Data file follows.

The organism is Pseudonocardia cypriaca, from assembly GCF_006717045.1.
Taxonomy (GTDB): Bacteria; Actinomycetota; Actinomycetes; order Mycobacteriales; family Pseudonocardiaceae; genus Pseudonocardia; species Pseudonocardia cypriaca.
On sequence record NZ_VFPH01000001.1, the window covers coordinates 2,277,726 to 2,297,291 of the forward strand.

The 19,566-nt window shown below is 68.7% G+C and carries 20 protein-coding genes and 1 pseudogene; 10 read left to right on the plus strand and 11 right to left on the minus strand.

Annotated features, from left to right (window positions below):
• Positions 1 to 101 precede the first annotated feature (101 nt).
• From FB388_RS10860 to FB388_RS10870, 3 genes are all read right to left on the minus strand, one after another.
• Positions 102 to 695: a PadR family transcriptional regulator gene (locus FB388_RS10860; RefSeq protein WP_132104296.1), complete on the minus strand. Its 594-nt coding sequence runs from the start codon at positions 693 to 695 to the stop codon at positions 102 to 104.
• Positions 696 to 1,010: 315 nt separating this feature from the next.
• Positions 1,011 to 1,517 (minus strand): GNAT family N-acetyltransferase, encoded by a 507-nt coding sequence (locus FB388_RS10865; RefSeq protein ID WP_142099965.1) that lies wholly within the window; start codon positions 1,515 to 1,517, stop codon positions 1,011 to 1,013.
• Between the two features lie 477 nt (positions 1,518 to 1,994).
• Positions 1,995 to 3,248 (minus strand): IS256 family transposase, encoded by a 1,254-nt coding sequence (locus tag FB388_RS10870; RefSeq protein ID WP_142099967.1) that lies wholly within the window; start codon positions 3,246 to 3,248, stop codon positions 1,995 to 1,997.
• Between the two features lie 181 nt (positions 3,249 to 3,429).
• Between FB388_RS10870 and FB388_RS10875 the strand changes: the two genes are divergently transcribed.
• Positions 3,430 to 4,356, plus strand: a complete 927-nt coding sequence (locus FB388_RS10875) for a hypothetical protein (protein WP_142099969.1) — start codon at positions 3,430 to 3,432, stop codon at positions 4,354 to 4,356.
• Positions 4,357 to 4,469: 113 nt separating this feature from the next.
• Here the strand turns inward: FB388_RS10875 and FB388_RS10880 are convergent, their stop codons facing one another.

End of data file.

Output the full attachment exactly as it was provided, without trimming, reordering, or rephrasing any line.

The organism is Pseudonocardia cypriaca, from assembly GCF_006717045.1.
Taxonomy (GTDB): Bacteria; Actinomycetota; Actinomycetes; order Mycobacteriales; family Pseudonocardiaceae; genus Pseudonocardia; species Pseudonocardia cypriaca.
On sequence record NZ_VFPH01000001.1, the window covers coordinates 2,277,726 to 2,297,291 of the forward strand.

The 19,566-nt window shown below is 68.7% G+C and carries 20 protein-coding genes and 1 pseudogene; 10 read left to right on the plus strand and 11 right to left on the minus strand.

Annotated features, from left to right (window positions below):
• Positions 1 to 101 precede the first annotated feature (101 nt).
• From FB388_RS10860 to FB388_RS10870, 3 genes are all read right to left on the minus strand, one after another.
• Positions 102 to 695: a PadR family transcriptional regulator gene (locus FB388_RS10860; RefSeq protein WP_132104296.1), complete on the minus strand. Its 594-nt coding sequence runs from the start codon at positions 693 to 695 to the stop codon at positions 102 to 104.
• Positions 696 to 1,010: 315 nt separating this feature from the next.
• Positions 1,011 to 1,517 (minus strand): GNAT family N-acetyltransferase, encoded by a 507-nt coding sequence (locus FB388_RS10865; RefSeq protein ID WP_142099965.1) that lies wholly within the window; start codon positions 1,515 to 1,517, stop codon positions 1,011 to 1,013.
• Between the two features lie 477 nt (positions 1,518 to 1,994).
• Positions 1,995 to 3,248 (minus strand): IS256 family transposase, encoded by a 1,254-nt coding sequence (locus tag FB388_RS10870; RefSeq protein ID WP_142099967.1) that lies wholly within the window; start codon positions 3,246 to 3,248, stop codon positions 1,995 to 1,997.
• Between the two features lie 181 nt (positions 3,249 to 3,429).
• Between FB388_RS10870 and FB388_RS10875 the strand changes: the two genes are divergently transcribed.
• Positions 3,430 to 4,356, plus strand: a complete 927-nt coding sequence (locus FB388_RS10875) for a hypothetical protein (protein WP_142099969.1) — start codon at positions 3,430 to 3,432, stop codon at positions 4,354 to 4,356.
• Positions 4,357 to 4,469: 113 nt separating this feature from the next.
• Here the strand turns inward: FB388_RS10875 and FB388_RS10880 are convergent, their stop codons facing one another.